It seems to me that one of the main failures in this tragedy is the point where the shooter was allowed to legally purchase the handguns. He had by that time a significant psychiatric history that should have been available to the gun store(s).
I doubt I'll hear anyone from the NRA claim that people with psychiatric anti-social histories should be allowed to purchase firearms, but we'll see.
They too should want firearms dealers to do a background check that determines that:
1. the person is legally allowed to own firearms
2. that the purchaser isn't mentally unstable or a convicted felon (and that they are who they say they are)
In this tragic case the seller wasn't aware of the troubled history including psychiatric confinement in an institution for a period and stalking/harassment complaints made against him.
If the background check system included that crucial info there's at least a chance that this tragic incident might have been avoided. Maybe he might have been able to obtain illegal weapons, but I'm talking about the legal purchasing and selling of firearms.
To be sure, none of this can alter what has happened, but what can and must be done now is to learn from it and to put those lessons learned into immediate practice.
I don't believe that in a free society such as ours this type of attack is totally preventable. What can and should be done is to make sure that within the laws of this country everyone who wants to purchase a firearm is thoroughly vetted before being allowed to take possession. Anyone who would oppose that (NRA?) would appear to care more about fighting any and all changes to existing law than working towards thoughtfully enhancing the law to prevent untrustworthy/unstable people from buying them (legally). Let's watch and see what [they] say.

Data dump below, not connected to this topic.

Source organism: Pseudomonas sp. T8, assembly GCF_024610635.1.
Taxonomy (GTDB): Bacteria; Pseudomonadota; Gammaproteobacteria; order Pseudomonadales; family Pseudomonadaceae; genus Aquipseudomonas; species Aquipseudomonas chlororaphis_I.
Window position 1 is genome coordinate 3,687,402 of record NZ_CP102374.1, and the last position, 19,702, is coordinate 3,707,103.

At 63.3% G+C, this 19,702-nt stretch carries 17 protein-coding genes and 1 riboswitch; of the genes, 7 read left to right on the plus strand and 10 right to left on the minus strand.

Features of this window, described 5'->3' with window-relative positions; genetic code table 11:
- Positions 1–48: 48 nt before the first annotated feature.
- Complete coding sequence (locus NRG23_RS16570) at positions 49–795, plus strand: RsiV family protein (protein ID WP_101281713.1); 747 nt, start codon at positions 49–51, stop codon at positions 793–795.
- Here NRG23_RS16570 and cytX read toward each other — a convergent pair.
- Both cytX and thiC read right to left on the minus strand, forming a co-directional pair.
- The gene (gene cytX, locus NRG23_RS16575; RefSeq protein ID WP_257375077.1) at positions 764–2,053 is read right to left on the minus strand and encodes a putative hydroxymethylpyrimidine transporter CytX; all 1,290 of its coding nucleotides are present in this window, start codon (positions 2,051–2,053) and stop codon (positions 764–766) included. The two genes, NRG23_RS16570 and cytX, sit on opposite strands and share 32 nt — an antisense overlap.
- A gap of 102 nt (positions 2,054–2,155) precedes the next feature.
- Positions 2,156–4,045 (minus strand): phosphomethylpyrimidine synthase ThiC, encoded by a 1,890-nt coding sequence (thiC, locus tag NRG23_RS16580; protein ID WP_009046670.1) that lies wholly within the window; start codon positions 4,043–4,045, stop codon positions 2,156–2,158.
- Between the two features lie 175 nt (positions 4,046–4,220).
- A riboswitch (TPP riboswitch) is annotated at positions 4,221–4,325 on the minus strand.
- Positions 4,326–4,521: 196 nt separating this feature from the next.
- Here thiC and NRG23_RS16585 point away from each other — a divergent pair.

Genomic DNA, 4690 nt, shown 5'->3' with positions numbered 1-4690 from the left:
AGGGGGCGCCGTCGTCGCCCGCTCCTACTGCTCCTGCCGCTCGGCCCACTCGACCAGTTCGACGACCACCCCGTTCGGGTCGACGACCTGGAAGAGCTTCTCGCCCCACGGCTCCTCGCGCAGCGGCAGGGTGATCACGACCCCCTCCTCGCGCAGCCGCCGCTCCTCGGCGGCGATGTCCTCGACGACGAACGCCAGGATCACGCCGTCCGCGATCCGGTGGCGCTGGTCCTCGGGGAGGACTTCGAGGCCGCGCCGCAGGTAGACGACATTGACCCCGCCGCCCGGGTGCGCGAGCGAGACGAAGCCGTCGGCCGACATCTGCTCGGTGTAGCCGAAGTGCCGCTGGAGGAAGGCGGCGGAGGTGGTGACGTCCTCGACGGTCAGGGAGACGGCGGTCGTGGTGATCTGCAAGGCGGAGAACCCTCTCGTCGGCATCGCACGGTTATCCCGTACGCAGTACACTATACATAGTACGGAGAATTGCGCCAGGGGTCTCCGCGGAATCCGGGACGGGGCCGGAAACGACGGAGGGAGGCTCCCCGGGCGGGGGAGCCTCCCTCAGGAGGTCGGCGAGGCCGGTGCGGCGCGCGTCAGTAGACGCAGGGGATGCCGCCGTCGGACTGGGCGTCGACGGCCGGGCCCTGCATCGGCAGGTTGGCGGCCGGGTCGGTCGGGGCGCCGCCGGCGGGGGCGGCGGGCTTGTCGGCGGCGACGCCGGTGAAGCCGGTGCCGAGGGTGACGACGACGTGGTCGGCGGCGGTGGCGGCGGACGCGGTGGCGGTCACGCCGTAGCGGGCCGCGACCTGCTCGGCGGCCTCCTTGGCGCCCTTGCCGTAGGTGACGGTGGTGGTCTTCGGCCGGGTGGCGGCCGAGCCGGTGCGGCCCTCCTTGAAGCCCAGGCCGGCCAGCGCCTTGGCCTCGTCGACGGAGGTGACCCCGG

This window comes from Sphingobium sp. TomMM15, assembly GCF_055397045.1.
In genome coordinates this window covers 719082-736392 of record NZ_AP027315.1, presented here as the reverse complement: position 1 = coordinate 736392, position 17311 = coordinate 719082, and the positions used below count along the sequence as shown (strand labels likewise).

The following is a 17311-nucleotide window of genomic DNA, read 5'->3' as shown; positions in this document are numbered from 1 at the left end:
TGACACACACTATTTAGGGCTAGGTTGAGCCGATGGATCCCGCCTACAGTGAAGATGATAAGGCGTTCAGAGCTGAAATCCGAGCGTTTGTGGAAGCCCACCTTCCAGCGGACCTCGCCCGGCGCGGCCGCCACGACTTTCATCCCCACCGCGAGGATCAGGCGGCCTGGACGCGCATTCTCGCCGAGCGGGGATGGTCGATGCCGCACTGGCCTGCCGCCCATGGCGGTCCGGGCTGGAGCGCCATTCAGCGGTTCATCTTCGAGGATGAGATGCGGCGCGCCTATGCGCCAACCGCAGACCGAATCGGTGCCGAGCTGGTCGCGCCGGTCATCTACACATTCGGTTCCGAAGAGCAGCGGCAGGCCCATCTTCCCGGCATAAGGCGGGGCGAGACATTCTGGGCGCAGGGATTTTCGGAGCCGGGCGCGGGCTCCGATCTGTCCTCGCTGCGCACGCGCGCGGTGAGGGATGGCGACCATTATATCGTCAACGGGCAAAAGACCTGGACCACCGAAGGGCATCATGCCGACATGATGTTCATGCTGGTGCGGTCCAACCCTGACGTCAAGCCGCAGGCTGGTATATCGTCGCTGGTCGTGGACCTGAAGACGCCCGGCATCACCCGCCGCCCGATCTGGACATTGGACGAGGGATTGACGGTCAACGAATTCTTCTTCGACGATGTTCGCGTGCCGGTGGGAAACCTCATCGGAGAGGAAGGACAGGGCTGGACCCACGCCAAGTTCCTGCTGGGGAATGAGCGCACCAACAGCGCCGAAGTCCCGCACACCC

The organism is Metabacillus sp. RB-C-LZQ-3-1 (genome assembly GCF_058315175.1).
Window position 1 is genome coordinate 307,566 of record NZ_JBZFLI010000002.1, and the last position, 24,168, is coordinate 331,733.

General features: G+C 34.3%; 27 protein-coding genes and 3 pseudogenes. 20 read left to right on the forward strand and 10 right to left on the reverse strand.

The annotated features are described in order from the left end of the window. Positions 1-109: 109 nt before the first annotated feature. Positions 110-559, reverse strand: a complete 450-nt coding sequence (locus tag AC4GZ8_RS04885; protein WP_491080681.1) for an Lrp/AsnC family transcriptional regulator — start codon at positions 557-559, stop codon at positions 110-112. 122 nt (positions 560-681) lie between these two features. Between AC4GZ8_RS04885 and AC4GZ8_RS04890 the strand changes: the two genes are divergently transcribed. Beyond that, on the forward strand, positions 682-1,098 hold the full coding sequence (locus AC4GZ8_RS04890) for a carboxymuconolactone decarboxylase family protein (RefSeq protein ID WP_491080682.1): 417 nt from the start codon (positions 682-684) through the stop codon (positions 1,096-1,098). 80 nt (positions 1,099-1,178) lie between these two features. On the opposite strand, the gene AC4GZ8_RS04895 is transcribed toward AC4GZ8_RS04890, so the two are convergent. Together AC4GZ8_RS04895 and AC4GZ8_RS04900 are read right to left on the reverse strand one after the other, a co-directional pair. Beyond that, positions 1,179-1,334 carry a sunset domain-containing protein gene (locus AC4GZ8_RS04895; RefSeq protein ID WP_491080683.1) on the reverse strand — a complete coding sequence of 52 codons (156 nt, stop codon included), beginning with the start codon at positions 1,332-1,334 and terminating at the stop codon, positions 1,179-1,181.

Really, the best we in the US can hope for (as far as the gun laws go) aside from a change in our culture, is to minimize the ways for people who absolutely should NOT be allowed to own firearms to obtain them. I want to know as much up-to-date pertinent information about the individual attempting to purchase a firearm as is available.
It's incredible to me that with all the technologies available to law enforcement today, the knowledge of this young man's troubled history wasn't known by the seller (I'm betting that he feels the same way).
There are cracks in the system that need to be addressed.
How do we deal with an individual who exhibits this behavior?
As far as I know legally, unless someone vocalizes direct threats, the police can't take action, and the most that can be done is a misdemeanor threat of something like harassment.
This should be a topic of national public discussion and by our representatives in Congress and in Statehouses around the country.
Note: Unfortunately, this issue will by and large pass from our public discourse with things like the War and all the ongoing scandals that are finally being taken care of now that checks and balances have been restored to [our] government. Not all the voices will fade away though, many dedicated folks will undoubtedly press to keep the issue moving forward and will be working behind the scenes to improve the communication of pertinent to the background check system.
Hopefully that will translate into building a more effective (and exhaustive) system of background checks.
That seems [to me] to be a 'no brainer'. Why that kind of (incredibly pertinent) information wasn't available to the gun dealer during the background check has to be accessed and remedied ASAP.